i’m not sure what to say.

as of june 2013, i’ll have lived in the greater boston area for 10 years and to quote this article: “Even if we can’t say we are “from” Boston we surely confirm when asked that we are “of” Boston. It remains in our blood.”

that’s the beauty of boston — its small town feel.

patriots day is our day. it’s a day of cheer and celebration. as a state holiday, there’s no school or work and people flood downtown to take in the exceptional endurance of the marathon runners, to revel in the sense of community as spring like temperatures thaw our winter hearts, and to watch the red sox win, as they always seem to do on this day. smiles and beers and applause flow freely.

not blood. that’s not supposed to happen on patriots day.

nor fear or chaos or anger or confusion or explosions.

i used to work downtown two blocks from the finish line. i still know people who do. i know three people who ran the race. i know even more who were watching from the sidewalk sidelines. i sat there on the safe shores of the other side of the river at work and never before so grateful to be in the office on a day when the majority of this state isn’t.

on 9/11, i was ensconced in a classroom and missed everything as it unfolded. the devastation was external and internal and widespread and it felt far away and yet, too close. much too close.

on 4/15, i was in front of my work computer. the hallways were quiet, but the twitter updates roared in my ears and eyes. i couldn’t believe what i was reading, seeing, feeling. it was the first time i “experienced” a horror in real time.

i recognize every patch of the runner-covered street, each panel of blood splattered sidewalk, each blown out storefront window. this is my city and that area is the heart of it. i felt the panic, the horror, the confusion, the noise.

the love.

texts and voicemails (calls weren’t going through) and tweets poured in from all my long-distance family and friends. i sent out my own emails and texts checking in, accounting for, reassuring my local people. we all wondered what was going on and what was going to happen next.

we still are.

and so for now, amidst our search for answers, it’s important to focus on the good. the first responders who sprang to action. the runners who wore their hearts on their sleeves and left their best efforts on the race path, whether they finished or not. the civilians who offered help in any form they could, be it food or shelter or coats or phones or hugs or support.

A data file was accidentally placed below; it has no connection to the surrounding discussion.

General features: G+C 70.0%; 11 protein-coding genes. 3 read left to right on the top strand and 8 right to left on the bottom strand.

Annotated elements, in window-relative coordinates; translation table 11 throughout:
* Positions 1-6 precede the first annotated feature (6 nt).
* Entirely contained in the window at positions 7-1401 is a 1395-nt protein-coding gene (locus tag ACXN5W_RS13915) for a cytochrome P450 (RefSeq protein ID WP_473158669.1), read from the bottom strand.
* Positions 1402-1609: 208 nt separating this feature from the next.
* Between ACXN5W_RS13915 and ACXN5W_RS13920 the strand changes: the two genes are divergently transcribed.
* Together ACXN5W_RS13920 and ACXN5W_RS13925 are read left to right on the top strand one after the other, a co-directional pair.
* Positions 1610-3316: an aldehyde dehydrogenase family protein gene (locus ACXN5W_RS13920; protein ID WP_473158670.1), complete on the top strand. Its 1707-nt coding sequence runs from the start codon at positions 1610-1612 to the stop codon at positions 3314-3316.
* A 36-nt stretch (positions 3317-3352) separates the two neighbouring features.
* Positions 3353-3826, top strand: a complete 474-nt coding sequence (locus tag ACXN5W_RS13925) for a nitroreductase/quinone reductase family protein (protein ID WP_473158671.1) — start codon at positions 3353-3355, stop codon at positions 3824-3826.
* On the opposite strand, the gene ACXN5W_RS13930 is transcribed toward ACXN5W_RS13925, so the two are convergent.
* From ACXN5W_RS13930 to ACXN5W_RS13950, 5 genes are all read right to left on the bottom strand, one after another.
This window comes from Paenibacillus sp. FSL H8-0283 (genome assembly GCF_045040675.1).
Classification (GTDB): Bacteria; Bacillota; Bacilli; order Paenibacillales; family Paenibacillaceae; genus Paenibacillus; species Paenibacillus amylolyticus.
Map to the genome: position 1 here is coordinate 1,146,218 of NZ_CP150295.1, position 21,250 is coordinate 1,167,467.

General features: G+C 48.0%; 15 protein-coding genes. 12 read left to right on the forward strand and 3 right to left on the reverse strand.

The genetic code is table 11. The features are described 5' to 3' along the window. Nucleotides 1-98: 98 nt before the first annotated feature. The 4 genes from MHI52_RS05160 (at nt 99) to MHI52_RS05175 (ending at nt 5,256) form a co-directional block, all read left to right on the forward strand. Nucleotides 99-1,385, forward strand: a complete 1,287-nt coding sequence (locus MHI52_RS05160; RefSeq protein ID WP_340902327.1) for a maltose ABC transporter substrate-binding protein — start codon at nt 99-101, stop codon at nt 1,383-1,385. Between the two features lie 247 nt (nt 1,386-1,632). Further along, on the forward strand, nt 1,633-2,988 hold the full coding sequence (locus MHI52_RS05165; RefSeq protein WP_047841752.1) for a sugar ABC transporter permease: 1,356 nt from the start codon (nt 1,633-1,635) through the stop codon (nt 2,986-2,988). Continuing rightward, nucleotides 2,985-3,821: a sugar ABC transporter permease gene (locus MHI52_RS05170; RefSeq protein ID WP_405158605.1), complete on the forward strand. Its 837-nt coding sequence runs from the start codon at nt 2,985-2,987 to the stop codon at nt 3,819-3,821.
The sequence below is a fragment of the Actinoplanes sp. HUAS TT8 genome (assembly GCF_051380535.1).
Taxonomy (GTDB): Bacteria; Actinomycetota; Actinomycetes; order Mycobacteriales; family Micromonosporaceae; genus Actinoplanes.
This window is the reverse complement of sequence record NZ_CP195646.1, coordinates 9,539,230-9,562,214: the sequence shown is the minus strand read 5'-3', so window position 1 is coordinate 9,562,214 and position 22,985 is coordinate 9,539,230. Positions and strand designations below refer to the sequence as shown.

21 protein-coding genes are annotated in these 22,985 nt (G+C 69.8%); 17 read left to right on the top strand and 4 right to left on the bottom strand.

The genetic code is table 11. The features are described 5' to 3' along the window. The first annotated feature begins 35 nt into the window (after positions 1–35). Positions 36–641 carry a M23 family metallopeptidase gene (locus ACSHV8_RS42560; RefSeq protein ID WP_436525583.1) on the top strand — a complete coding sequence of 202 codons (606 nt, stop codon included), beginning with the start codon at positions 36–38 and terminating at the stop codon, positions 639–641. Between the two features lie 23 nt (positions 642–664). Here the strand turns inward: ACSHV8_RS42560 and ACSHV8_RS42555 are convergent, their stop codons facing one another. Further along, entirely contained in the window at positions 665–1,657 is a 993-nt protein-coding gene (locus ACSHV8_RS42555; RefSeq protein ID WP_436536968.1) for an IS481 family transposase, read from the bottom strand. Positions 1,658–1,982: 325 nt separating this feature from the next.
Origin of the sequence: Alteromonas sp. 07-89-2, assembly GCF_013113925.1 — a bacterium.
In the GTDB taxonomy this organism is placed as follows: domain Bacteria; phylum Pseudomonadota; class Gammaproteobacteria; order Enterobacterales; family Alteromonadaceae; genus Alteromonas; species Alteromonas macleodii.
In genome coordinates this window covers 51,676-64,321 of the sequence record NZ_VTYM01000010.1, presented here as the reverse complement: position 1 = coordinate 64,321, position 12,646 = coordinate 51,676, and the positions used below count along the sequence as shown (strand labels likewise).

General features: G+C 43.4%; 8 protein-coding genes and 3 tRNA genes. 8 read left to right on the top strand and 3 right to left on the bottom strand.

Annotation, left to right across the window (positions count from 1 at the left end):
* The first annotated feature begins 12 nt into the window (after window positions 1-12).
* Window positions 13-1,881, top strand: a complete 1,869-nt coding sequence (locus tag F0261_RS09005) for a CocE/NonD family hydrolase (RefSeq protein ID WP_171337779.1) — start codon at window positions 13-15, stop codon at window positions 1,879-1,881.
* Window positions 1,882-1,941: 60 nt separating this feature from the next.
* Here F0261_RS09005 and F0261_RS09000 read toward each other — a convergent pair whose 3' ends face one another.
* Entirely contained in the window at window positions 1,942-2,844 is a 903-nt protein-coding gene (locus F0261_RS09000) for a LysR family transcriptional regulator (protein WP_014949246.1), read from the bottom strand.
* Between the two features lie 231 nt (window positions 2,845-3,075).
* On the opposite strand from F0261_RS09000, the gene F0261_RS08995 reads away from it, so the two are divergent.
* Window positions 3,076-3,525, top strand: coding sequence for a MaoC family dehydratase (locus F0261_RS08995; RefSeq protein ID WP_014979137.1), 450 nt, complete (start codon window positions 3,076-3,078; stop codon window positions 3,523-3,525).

the sense of community that always blooms on patriots day has grown wild and free enveloping us, encouraging us, strengthening us as we attempt to move forward, move away from the shadow of the bombing, together.


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convos with strangers

conversations with strangers #56

i sometimes converse with strangers. here’s why.

cashier: do you want paper or plastic?

me: plastic’s fine.

cashier (to bagger): she said plastic is fine, indeedy. i’m just going add indeedy to the end of every sentence.

bagger: that’s cool, indeedy.

cashier: to be or not to be. that is the question, indeedy.

cashier (to me): do you have your shaw’s card? it’ll save you a lot of money, indeedy.

me: *eavesdrops* *grins* *hands over card*

bagger (to cashier): wrap that chicken in a separate bag, indeedy.

cashier: i know how to do my job, indeedy.

bagger: i’m just reminding you, dude. i mean, indeedy.

cashier (to me): do you want some coupons along with your receipt?

me: yes, indeedy.

i walked off with the memory of the cashier’s delighted face imprinted on my brain. sometimes, you just have to liven up those mundane errands.

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convos with strangers

conversations with strangers #55

i talk to strangers. here’s why.

no matter if you commute by car, bus, plane, train, or foot, you tend to do so around the same time every morning and you probably see patterns in the faces surrounding you.

i do. this is probably due to the fact i wear sunglasses most days, a happy side effect of which allows me to spy peak at the passersby.